193 days, 1,482 emails, $590,000 dollars: Exposing the Nitty Gritty Details of our Seed Round

Andy Cook
Andy Cook
November 26, 2018
treasure chest with magnifying glass

Last month we announced a new funding round for Tettra. I’ll admit, it feels really great to be able to tell the world that we closed more money. Especially after nearly going out of business last year. I’ll also admit that raising it was a ton of work.

Reading funding announcements from other startups makes it seem like it’s easy to raise money. It’s not. Paul Graham said it best in 2008, and his words still hold true today:

“Raising money is the second hardest part of starting a startup. The hardest part is making something people want: most startups that die, die because they didn’t do that. But the second biggest cause of death is probably the difficulty of raising money. Fundraising is brutal.”

Luckily, there’s been a ton of advice shared about how to fundraise since then. Here are some of my favorite posts on how to get a round done:

Instead of the usual post with tips on how to fundraise, I wanted to to give some insight into what our fundraising process actually looked like and how long it took.

In total, we’ve raised $1,521,000. We raised $931,000 in April 2016 and another $590,000 in October 2018. Comparatively, the second round was much harder than the first, but both were tough. Honestly, fundraising is never easy.

Let’s break down the second round now.

193 days: Sharing all the details of the raise

We sent out the first email on 4/19/2018 and got the last wire transfer on 10/29/2018. That’s 6 months and 10 days from start to finish.

Here’s a table of how long it took from initial reach out to commitment and ultimately receiving the funds for every investor we closed.

table of how each funding commitment closed

It took 33 days from our initial outreach to getting our first commitment, and another week to close the funds from that investor. Interestingly, this person co-founded one of the fastest growing SaaS companies of all time. I used that social proof to then close a few of our existing investors who previously had shown interest in making a follow-on commitment.

We started off strong but then hit a wall in the beginning of June. You can see it at the beginning of the chart below.

step graph of funding commitments over time

Luckily, the same thing had happened to us while raising our first round, so I knew not to let it worry me too much. I also realized that fundraising over the summer can be tough, since many people take longer vacations. The important thing to remember when fundraising is that you need to stay the course.

Eventually at the end of July we got another $50,000 commitment from an investor who co-founded one of the world’s largest tech companies. That reignited our momentum and helped us close some new investors.

By the end of August, we reached our goal of $400,000 and ultimately oversubscribed to $590,000 over the following two months. Here’s a chart of when all the money closed:

step graph of funding transfers over time

Stats on stats on stats: Other interesting data points

Here are some other interesting data points and stats about the fundraise.

Success rate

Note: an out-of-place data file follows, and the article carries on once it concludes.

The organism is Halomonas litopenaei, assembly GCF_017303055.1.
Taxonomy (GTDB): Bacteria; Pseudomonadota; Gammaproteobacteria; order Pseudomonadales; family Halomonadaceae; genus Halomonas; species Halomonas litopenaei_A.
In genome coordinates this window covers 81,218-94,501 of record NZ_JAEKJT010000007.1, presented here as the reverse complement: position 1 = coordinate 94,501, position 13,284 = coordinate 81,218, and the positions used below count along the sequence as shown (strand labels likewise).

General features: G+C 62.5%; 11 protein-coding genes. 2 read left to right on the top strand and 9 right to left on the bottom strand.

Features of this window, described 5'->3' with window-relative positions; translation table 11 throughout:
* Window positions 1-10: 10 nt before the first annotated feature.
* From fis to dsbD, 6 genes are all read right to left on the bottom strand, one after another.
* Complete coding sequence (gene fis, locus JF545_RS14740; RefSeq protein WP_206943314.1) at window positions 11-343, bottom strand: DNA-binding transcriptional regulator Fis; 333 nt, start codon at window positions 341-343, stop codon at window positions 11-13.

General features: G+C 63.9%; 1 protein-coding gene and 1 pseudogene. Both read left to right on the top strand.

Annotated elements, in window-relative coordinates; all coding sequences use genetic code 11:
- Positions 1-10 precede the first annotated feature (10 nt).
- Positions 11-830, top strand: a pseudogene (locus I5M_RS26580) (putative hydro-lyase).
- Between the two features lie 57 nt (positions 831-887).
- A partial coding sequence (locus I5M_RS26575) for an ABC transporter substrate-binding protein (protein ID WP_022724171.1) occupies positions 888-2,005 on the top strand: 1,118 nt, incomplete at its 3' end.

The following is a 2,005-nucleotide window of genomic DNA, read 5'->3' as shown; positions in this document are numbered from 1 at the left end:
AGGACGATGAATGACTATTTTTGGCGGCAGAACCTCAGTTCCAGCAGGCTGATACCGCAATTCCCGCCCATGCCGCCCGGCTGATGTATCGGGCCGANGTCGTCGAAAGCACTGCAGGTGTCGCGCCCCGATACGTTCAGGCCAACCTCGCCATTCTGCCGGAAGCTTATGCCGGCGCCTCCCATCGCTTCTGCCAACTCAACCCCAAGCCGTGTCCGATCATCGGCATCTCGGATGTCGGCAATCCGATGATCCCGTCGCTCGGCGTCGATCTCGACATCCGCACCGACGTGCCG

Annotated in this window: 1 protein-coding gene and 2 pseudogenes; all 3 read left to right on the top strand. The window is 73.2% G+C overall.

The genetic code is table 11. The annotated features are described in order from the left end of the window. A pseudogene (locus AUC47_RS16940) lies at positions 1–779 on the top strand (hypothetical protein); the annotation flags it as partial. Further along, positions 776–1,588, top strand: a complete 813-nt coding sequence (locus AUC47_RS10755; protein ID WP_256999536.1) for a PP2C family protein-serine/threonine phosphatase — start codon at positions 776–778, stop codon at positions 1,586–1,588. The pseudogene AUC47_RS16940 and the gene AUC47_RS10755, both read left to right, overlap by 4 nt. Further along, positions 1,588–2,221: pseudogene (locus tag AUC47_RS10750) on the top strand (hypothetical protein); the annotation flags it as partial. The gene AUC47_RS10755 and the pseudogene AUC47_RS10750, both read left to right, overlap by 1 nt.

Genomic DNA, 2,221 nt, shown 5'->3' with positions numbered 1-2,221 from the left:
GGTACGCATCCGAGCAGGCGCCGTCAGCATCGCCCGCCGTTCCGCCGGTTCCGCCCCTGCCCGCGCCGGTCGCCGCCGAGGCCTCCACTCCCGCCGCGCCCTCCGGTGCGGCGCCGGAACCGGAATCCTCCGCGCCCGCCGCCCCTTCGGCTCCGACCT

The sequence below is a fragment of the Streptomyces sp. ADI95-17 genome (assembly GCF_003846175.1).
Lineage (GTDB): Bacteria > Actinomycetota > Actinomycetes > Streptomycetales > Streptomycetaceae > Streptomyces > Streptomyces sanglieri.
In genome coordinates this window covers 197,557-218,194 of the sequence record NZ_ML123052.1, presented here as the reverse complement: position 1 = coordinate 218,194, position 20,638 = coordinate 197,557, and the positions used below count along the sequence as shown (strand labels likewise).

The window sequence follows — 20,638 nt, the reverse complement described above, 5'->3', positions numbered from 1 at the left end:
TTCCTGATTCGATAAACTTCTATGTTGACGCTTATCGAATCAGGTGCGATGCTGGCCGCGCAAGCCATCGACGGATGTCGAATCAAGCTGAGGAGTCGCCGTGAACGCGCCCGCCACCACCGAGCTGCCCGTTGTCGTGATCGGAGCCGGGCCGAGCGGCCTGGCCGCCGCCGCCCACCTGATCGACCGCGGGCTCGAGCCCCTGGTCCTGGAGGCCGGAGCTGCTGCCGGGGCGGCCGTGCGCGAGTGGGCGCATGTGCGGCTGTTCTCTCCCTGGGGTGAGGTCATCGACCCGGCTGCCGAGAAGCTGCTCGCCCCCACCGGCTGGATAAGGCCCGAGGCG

We contacted 75 different investors. Out of those, we got 25 commitments and 50 rejections for a 33% success rate.

We sent 1,482 emails, did 4 meetings over the phone, and had 29 meetings in person.

New investors vs. existing investors

We had a good balance of new investors, as well as money from previous investors. Out of our 25 investors in this round, five of our existing investors followed on with a second investment, and the other 20 investors were all new to Tettra.

To me, this signals that we’re doing a good job communicating with investors and they still believe in the vision of the product. 28% of the $590,000 round came from existing investors and 72% came from our new investors.

On average, the existing investors wrote larger checks at $33,000 vs. $20,000 for new investors

Where our new angels came from

Here’s the breakdown of how we met each of our 20 new angel investors:

  • 2 came from intros from our existing investors
  • 3 were previous co-workers at HubSpot
  • 5 are other founders we’ve built relationships with over the years
  • 1 backed my previous startup (Rentabilities)
  • 1 came from an intro from one of our Tettra teammates
  • 2 came from an intro from an investor who passed (it surprised me this actually worked)
  • 6 were intros from new investors after they committed

Rookie angels

Two of our new investors are first-time angels. It’s good to remember that even if someone has never made an investment before, it’s still good to ask because they might be interested in backing you.

Founder friends

Six of the new investors are what I call “founder friends”, meaning these are other founders we’ve gotten to know over the years who decided they wanted to invest in us. Interestedly, these “founder angels” are some of our most helpful because they’re actively running companies near or slightly ahead of our stage and can offer relevant, relatable advice.

Time to close

The shortest time from initial contact to closed funds was 3 days. However, this was an existing investor who read our investor update and decided to commit another $50,000 without me reaching out.

For new investors, the fastest time from outreach to close was 9 days, and the longest was 114 days.

The average time from paperwork signed to getting the money in the bank was 13 days and the median time was 8 days. Two investors funded the same exact day they signed the paperwork.

Types of funding

We received 20 wire transfers and 5 paper checks for the funding. We had a 40% error rate with the checks. One of them got lost in the mail because I forgot to alert the investor that we moved offices. The other was too illegible for remote deposit and I had to send it through certified mail to our bank for manual deposit.